Saudi Arabia's King Salman bin Abdulaziz Al Saud stands during a reception ceremony for British Prime Minister Theresa May in Riyadh, Saudi Arabia, April 5, 2017. Bandar Algaloud/Courtesy of Saudi Royal Court/Handout via REUTERS(reuters_tickers)
RIYADH (Reuters) - Saudi Arabia's King Salman issued a royal decree on Saturday restoring financial allowances for civil servants and military personnel that had been cut under austerity measures.
"The royal order returns all allowances, financial benefits, and bonuses to civil servants and military staff," said the decree, broadcast on state-run Ekhbariya TV.
In September Saudi Arabia cut ministers' salaries by 20 percent and scaled back financial perks for public sector employees in one of the energy-rich kingdom's most drastic measures to save money at a time of low oil prices.
The measures were the first pay cuts for government employees, who make up about two-thirds of working Saudis.
The decree cancelled those orders, saying they had come as a response to the sharp drop in the price of oil, the main source of state revenues.
Oil prices sank to a low of around $28 last January amid a two-year price slump. Since late 2016, however, prices have partially rebounded, with Brent crude <LCOc1> now trading around $52 a barrel compared to last year's average of $45.
Minister Of State Mohammed Alsheikh said Deputy Crown Prince Mohammed bin Salman, who serves as chairman of the Council for Economic and Development affairs, recommended the reinstatement of allowances after an official review and better-than-expected budgetary performance in the first quarter of 2017.
"The government has conducted a review of the measures initiated in the fall in relation to the public-sector employees' allowances. A number of fiscal adjustment measures were taken over the last two years which led to a strong improvement in the government's fiscal position," said Alsheikh.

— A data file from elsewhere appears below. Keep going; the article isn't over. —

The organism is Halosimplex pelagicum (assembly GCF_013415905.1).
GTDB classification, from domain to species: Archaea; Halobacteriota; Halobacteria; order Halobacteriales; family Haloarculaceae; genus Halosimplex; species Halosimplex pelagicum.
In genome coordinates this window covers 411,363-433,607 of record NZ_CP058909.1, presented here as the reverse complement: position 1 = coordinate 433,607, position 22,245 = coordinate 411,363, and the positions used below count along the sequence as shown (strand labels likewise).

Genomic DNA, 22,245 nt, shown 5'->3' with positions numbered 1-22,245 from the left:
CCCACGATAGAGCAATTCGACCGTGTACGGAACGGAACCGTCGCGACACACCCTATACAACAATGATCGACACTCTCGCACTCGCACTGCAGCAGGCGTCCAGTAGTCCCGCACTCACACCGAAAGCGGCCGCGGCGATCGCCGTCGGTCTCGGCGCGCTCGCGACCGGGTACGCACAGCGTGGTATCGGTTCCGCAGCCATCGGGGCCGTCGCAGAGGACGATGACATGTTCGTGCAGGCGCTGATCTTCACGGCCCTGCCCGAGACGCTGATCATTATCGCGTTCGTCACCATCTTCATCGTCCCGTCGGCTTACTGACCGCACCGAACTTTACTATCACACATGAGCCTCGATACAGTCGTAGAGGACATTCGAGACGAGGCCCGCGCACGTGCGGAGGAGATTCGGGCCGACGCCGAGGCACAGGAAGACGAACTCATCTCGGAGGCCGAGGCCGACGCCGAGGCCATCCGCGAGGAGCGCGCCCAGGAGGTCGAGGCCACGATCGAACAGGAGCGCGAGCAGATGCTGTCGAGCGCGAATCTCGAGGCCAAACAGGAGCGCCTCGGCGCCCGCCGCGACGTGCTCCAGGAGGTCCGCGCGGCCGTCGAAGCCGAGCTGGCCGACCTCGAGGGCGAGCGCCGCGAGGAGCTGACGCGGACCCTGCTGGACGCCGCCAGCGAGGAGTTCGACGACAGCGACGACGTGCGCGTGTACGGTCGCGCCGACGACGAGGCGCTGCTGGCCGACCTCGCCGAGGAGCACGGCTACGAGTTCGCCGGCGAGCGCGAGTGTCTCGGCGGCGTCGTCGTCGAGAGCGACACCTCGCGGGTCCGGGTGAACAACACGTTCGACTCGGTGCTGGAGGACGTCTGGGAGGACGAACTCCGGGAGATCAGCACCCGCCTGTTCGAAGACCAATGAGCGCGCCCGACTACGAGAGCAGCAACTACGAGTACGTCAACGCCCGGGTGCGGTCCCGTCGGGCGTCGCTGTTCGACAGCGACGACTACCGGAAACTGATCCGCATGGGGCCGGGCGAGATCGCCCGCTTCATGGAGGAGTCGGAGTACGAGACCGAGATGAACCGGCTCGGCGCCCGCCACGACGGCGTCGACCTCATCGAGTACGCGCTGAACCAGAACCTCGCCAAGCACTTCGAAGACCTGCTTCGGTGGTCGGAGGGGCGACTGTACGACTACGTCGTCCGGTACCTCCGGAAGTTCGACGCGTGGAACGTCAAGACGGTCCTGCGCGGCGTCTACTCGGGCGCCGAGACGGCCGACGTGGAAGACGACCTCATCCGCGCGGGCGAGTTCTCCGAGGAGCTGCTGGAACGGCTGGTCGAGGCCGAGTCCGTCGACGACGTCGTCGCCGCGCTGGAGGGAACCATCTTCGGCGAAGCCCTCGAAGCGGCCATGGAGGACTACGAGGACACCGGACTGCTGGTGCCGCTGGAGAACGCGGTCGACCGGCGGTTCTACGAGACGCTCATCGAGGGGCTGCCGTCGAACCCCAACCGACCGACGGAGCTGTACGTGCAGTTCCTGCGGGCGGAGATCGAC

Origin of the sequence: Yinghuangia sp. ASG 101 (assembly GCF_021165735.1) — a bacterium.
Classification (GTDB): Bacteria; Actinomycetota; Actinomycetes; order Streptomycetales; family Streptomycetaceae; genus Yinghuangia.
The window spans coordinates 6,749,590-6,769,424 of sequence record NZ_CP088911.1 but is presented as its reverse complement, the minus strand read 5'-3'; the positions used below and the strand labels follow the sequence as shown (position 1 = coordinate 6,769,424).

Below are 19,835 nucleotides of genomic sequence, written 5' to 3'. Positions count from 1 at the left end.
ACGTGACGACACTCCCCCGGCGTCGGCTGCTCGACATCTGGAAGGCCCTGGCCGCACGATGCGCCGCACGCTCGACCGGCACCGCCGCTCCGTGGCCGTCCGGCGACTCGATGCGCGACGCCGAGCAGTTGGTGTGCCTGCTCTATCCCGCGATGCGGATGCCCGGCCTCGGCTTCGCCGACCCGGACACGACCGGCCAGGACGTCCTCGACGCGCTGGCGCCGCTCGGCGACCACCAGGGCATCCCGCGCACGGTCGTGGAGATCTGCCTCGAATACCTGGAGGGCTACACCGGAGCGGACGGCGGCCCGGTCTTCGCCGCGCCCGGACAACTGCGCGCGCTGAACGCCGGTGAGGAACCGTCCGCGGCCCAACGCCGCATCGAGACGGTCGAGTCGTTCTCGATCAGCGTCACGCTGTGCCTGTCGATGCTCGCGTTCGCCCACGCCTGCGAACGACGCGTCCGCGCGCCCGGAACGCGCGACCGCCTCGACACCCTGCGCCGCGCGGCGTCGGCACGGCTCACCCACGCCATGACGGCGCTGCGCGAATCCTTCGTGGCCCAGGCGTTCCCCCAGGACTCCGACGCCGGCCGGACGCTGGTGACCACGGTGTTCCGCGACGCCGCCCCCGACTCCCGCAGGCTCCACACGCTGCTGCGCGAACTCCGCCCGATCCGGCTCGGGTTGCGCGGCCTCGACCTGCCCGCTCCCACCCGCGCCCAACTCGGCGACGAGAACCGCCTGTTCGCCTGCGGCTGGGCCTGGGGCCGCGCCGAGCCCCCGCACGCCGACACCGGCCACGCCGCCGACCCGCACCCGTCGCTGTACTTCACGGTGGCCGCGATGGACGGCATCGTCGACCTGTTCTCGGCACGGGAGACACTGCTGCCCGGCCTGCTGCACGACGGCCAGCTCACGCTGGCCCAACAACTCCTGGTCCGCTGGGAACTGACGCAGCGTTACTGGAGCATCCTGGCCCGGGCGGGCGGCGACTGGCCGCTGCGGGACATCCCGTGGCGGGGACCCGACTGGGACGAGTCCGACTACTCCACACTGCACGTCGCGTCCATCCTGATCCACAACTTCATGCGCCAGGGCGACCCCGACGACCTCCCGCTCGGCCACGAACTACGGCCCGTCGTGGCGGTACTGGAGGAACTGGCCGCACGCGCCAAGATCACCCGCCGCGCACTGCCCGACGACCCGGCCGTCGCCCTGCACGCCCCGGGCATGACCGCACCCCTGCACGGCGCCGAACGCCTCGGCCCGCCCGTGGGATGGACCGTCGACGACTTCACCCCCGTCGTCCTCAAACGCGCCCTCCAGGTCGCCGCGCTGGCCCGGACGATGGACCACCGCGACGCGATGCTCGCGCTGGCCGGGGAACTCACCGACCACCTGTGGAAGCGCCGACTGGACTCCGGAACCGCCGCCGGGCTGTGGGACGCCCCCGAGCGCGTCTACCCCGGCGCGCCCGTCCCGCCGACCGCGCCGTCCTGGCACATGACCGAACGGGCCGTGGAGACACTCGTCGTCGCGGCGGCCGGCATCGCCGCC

He joined other key officials in highlighting figures pointing to economic recovery.
The central bank governor said the trade deficit was expected to drop in 2017, possibly moving into a surplus, while the deputy economy minister said the kingdom had reduced its deficit in the first quarter of the year by more than half, in part because of prudent management of government spending.
"We believe this move will boost positive sentiment as domestic demand recovers on the back of enhanced government employees' disposable income," said Alsheikh.
Other decrees issued at the same time appointed one of Salman's sons, Prince Khaled bin Salman, ambassador in Washington and another, Prince Abdulaziz bin Salman, state minister for energy affairs.
Prince Khaled is an F-15 pilot who has trained in the United States and carried out air strikes against the Islamic State militant group in Syria.
Prince Abdulaziz is a long-time energy policy official who was appointed deputy oil minister in 2015.
Further decrees replaced the kingdom's information and civil service ministers and set up a committee to investigate allegations of abuse of the civil service office.
A national security centre was established under the royal court and Ibrahim al-Omar was named governor of the Saudi Arabian General Investment Authority, an agency managing foreign investment in the kingdom known as SAGIA.
(Reporting by Ali Abdelaty, Sami Aboudi and Katie Paul; Writing by Tom Finn; Editing by Jonathan Oatis and Diane Craft)